Shearman & Sterling LLP | Securities Litigation Blog | Ninth Circuit And Southern District Of New York Dismiss Class Action Securities Fraud Claims Against Pharmaceutical Companies For Alleged Misrepresentations About Drugs In Development<br >  
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  • Ninth Circuit And Southern District Of New York Dismiss Class Action Securities Fraud Claims Against Pharmaceutical Companies For Alleged Misrepresentations About Drugs In Development
    On June 8, 2016, the United States Court of Appeals for the Ninth Circuit and the United States District Court for the Southern District of New York issued decisions as to separate securities class action lawsuits, dismissing complaints against defendants Peregrine Pharmaceuticals, Inc. and Cellceutrix Corporation, in Fahey v. Peregrine Pharmaceuticals, Inc., et al., No. 14-5582, slip op. (9th Cir. Jun. 8, 2016) and Zagami v. Cellceutrix Corporation, et al., No. 15 Civ. 7194, slip op. (S.D.N.Y. Jun. 8, 2016). 

    The two cases are examples of courts dismissing securities fraud actions against pharmaceutical and biotechnology companies at an early stage, when courts find that plaintiffs’ claims are essentially based on criticisms of clinical trials, but fail to plead false or misleading statements or omissions. In both cases, plaintiffs alleged violations of Section 10(b) of the Securities Exchange Act of 1934 (the “Exchange Act”) against the companies and certain of their officers and directors, claiming that the stock they purchased declined in value due to alleged misrepresentations about drugs that the defendants had been developing. Both courts held that plaintiffs had failed to state a claim. 

    In Peregrine, plaintiffs alleged that the defendants had made false statements about test results for cancer drug bavituximab, and claimed that defendants’ failure to verify the test data on which those statements were based demonstrated defendants’ intent to deceive investors because, according to plaintiffs, a review of the clinical trial results in question would have revealed problems with the trial (namely that, according to the complaint, some of the trial patients who should have received bavituximab received a placebo, and vice versa). The Court disagreed, holding that the allegations did not support an inference that the defendants’ statements had been made with the necessary intent under the heightened pleading standards imposed by Federal Rule of Civil Procedure 9(b) and the Private Securities Litigation Reform Act. The Court rejected plaintiffs’ argument, finding that there was no duty for executives to verify data received from FDA-approved third-party biostatisticians. The panel noted that “[i]t is easy for plaintiffs to see what went wrong in hindsight, but that does not make defendants’ failure to see that problem prior to announcing test results fraudulent, at least in the absence of red flags,” which plaintiffs had failed to identify.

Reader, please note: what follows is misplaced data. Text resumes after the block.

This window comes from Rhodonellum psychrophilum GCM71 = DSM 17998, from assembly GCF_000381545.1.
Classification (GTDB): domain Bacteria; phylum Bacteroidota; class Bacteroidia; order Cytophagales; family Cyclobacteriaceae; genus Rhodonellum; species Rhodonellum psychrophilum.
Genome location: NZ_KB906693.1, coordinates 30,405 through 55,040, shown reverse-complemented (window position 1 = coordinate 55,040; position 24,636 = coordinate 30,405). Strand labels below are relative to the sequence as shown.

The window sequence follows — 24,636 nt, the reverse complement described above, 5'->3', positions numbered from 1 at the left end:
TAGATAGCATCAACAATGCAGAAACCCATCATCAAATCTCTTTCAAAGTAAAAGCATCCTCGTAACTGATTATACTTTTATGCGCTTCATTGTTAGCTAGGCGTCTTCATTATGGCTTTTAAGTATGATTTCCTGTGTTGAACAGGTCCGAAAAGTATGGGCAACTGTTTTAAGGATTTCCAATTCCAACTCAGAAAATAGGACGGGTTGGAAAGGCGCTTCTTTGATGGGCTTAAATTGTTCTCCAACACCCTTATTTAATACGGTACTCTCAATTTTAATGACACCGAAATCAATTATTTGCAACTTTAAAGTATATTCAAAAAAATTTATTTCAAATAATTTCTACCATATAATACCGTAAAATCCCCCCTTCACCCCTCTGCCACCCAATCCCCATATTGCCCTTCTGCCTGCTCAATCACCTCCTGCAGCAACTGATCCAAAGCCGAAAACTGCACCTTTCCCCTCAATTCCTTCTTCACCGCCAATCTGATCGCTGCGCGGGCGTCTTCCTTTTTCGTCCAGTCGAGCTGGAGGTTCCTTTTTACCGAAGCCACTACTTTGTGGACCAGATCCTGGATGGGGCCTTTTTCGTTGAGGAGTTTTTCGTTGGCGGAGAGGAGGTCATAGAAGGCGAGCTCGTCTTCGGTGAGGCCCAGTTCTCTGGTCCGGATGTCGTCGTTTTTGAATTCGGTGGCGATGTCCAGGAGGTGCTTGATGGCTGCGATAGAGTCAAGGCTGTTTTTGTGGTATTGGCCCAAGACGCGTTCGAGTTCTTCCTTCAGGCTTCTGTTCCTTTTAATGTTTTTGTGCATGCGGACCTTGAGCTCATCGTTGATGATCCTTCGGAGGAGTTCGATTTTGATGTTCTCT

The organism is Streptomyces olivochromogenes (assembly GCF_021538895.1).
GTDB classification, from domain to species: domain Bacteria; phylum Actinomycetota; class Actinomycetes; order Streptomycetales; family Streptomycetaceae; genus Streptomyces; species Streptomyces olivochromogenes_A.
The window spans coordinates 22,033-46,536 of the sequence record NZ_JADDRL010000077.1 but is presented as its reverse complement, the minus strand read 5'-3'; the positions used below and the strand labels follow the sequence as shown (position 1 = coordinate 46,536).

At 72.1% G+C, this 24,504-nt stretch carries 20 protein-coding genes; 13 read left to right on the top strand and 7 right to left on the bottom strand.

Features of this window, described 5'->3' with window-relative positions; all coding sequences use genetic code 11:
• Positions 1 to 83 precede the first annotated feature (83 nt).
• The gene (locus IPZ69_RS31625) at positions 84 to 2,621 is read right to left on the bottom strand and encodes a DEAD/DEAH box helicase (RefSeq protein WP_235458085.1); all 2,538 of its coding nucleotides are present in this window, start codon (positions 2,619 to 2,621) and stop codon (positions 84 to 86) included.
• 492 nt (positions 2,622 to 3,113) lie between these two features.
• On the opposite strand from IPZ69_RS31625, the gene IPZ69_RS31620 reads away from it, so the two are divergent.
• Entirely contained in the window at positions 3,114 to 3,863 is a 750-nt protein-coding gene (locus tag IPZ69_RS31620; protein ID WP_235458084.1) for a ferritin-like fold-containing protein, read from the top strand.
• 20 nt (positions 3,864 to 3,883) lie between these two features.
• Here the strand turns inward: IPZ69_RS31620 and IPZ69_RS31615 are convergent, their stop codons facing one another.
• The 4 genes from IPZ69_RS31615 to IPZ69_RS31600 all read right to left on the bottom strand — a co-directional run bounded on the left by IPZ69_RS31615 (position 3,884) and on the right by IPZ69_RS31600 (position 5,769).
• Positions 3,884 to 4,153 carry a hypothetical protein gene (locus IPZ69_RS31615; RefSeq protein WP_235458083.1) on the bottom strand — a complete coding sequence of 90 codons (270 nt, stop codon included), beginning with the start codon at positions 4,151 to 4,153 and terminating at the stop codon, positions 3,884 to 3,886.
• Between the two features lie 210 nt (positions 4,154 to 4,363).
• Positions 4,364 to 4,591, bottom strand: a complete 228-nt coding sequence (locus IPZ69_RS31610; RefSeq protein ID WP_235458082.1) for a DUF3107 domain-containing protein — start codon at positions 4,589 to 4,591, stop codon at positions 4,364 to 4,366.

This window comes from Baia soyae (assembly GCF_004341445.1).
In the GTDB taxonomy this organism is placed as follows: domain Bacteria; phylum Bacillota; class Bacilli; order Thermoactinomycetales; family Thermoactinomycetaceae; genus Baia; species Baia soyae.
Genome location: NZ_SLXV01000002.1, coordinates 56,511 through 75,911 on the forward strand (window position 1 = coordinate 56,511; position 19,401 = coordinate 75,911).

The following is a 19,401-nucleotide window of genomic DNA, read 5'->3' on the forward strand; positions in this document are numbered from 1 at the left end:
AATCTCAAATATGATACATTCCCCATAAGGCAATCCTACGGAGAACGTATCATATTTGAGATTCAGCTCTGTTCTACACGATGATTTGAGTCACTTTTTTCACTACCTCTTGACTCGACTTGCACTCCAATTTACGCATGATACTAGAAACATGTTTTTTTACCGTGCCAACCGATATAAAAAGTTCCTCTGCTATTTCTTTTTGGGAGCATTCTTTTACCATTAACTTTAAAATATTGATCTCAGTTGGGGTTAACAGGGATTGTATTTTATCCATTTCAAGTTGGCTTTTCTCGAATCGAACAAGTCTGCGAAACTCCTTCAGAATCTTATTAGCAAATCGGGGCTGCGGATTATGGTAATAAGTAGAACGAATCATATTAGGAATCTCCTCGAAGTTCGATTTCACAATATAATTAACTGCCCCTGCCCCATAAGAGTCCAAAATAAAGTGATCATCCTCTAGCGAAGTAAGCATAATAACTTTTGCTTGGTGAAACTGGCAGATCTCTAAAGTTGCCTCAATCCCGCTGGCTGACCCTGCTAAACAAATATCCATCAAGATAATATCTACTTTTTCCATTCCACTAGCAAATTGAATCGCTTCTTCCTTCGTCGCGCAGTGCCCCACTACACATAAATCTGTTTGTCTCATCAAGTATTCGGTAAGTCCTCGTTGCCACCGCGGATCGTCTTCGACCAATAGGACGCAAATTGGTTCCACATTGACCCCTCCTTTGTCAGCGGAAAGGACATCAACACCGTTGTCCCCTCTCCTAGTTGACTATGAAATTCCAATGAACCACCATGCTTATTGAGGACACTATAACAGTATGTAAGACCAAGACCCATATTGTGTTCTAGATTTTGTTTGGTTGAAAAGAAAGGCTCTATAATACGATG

In Zagami, the Southern District of New York held that plaintiffs had failed to plead that Cellceutrix had intentionally made misrepresentations about the development and utility of antibacterial drug Brilacidin and cancer drug Kevetrin. The Court rejected plaintiffs’ argument that an academic conference poster for Brilacidin had falsely represented that the drug was effective against various different strains of a particular bacteria, finding that it was not “likely to mislead prospective buyers” because it did not specify which strains it targeted. The Court also rejected plaintiffs’ argument that a January 2015 press release had misled investors by asserting that Kevetrin affected levels of a particular biomarker. Plaintiffs argued that this biomarker did not correlate with cancer-fighting properties, but the Court noted that “[s]ecurities law is simply not a vehicle through which courts will police disagreements in the cancer research community or the parameters of clinical trials,” and concluded that Cellceutrix’s discussion of the biomarker “does not support a claim for securities fraud.”